Should markets pass the same verdict on Britain as on Greece, the results would be almost identical. In its Green Budget yesterday, the Institute for Fiscal Studies, with the help of Barclays Bank, attempted to map out what would happen if the Government failed to achieve the necessary cuts in its budget in the coming years. The verdict: a "very large, and fast-acting" impact on interest rates, pushing them even higher than Greek rates today.

Still, we are not there yet. And there are four reasons to be cautiously optimistic about Britain's chances. The first is that much of the population is already reconciled to some form of austerity. Both main parties want to cut the deficit sharply, and although the Tories talk a little tougher, in economic terms there is actually not that much clear water between their proposals and those already laid out by the Treasury.

Second, the UK started the crisis with national debt below 40 per cent of gross domestic product, compared with Greece, whose national debt was already close to the 100 per cent of GDP— near the tipping point for a debt spiral. Third, it is a little-appreciated quirk of the British market that, rather like a homeowner on a long fixed-rate mortgage, the Government has to roll over its debt far less regularly than other countries, so is significantly insulated from a Greek-style crisis. And fourth, unlike Greece, Britain has its own currency, which affords it more leeway to adjust.

But as Greece has shown, a credibility collapse can take place even when you least expect it. Despite George Osborne's pledge earlier this week to safeguard Britain's credit rating, some still reckon there is an 80 per cent chance of the UK losing its coveted triple-A status— something that could trigger an investor panic. So both main political parties should, as a matter of course, prepare detailed emergency plans saying what overnight cuts they would impose in the event of a similar crisis.

However, avoiding such a credibility collapse will not spare Britain from having to drag itself through an economic transformation with the same end: to reduce debt and to live within its means. For some countries, the financial crisis was painful because people suddenly started spending less. For Britain, it uncovered the fact that the nation had duped itself into believing it was more prosperous than it really was. We mistook a debt bubble and the proceeds of financial engineering for sustained and lasting growth. Time to get real.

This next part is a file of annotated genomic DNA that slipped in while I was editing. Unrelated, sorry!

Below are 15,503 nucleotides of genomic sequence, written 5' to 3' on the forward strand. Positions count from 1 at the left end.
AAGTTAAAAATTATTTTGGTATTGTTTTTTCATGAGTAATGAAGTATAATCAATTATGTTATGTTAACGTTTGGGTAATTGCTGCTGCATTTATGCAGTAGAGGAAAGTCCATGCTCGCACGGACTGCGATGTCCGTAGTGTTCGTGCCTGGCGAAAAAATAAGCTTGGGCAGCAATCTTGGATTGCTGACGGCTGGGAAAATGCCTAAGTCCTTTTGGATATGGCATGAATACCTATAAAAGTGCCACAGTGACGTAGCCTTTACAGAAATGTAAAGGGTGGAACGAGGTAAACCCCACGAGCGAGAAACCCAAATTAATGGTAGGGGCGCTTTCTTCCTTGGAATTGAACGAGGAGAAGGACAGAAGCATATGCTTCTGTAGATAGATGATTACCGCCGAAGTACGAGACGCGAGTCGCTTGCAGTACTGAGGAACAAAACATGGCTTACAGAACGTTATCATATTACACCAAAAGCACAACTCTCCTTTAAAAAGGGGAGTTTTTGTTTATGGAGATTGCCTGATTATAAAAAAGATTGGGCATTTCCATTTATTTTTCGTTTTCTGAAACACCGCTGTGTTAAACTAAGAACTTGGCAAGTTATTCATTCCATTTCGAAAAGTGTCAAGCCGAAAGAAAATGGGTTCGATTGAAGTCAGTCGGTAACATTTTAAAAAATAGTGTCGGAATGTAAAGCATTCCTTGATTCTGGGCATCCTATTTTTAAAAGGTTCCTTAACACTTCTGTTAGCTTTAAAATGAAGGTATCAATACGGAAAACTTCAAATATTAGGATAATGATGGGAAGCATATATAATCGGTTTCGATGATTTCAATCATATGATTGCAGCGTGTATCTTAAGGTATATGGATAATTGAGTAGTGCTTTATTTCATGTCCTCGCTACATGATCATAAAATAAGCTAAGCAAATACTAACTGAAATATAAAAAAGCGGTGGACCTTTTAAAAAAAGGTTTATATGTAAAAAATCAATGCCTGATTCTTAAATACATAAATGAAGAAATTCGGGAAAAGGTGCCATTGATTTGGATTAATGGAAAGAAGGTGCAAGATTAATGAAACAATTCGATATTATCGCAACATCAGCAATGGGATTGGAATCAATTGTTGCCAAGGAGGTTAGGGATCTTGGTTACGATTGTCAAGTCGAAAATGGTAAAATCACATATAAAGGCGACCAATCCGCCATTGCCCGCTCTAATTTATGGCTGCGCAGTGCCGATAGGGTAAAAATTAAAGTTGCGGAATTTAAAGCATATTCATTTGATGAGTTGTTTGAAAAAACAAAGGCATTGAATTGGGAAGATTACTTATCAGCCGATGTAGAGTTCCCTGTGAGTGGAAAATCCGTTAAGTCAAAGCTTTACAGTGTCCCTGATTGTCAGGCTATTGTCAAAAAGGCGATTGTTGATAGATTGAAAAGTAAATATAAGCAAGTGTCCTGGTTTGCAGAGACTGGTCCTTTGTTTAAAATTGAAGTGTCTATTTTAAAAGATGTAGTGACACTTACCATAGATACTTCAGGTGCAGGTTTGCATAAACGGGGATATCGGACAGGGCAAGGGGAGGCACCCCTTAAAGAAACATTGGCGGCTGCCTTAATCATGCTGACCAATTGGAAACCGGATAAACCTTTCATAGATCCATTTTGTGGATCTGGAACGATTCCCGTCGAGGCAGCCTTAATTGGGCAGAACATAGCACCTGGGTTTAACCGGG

Why Southern Europe's Debt Crisis Is A Buying Opportunity For Gold Lovers

By Garry White | 4 February 2010

As editor of the Questor column, I'm the Telegraph's share tipster, as well as its mining correspondent. I believe stock market investing is easy— all you have to do is look at trends in the world around you then employ common sense. I'm particularly interested in commodities and the effect population growth will have on demand for life's basics such as food and water over time.
The classic view of gold is that it outperforms in a crisis. Not so simple: it depends on the crisis. The current woes sweeping euroland are bad for the gold price, and if it gets worse, then last year's near-25% gain in the price is at risk. In fact, it's already started.

In the autumn of 2008, when the world stood on the brink of financial collapse, gold plunged. It fell to $712.30 an ounce on November 12 2008, as investors repatriated risky assets, prompting the dollar to rise. Rattled investors were also forced to sell their gold holdings to cover margins calls elsewhere.

If the debt crisis sweeping southern Europe deepens, then the dollar's good start to the year will get better. The US dollar index, a measure of the greenback'ss value against six other major currencies, is up 2.7% this year and hit a six-month high today. And the inverse relationship between the gold price and the dollar will hold.

Does this mean it's time to sell your gold positions before your gains are wiped away? The simple answer is no. Yes, the dollar will continue to benefit from the crisis and gold is likely to fall further. But this is a buying opportunity. The fiat US currency has structural problems and is likely to weaken in the longer term. Ask any American libertarian and they will tell you that the dollar is a depreciating asset. The US Budget deficit alone is forecast to hit a record $1.56 trillion this year.

Gold is a means of preserving wealth and this, above everything, means that the metal should be regarded as a currency and not merely a commodity. Gold shares will continue to slide until the eurozone situation becomes clearer— but any falls toward $1,000 an ounce should used to buy shares in major gold producers. Gold remains an essential part of an investor's portfolio.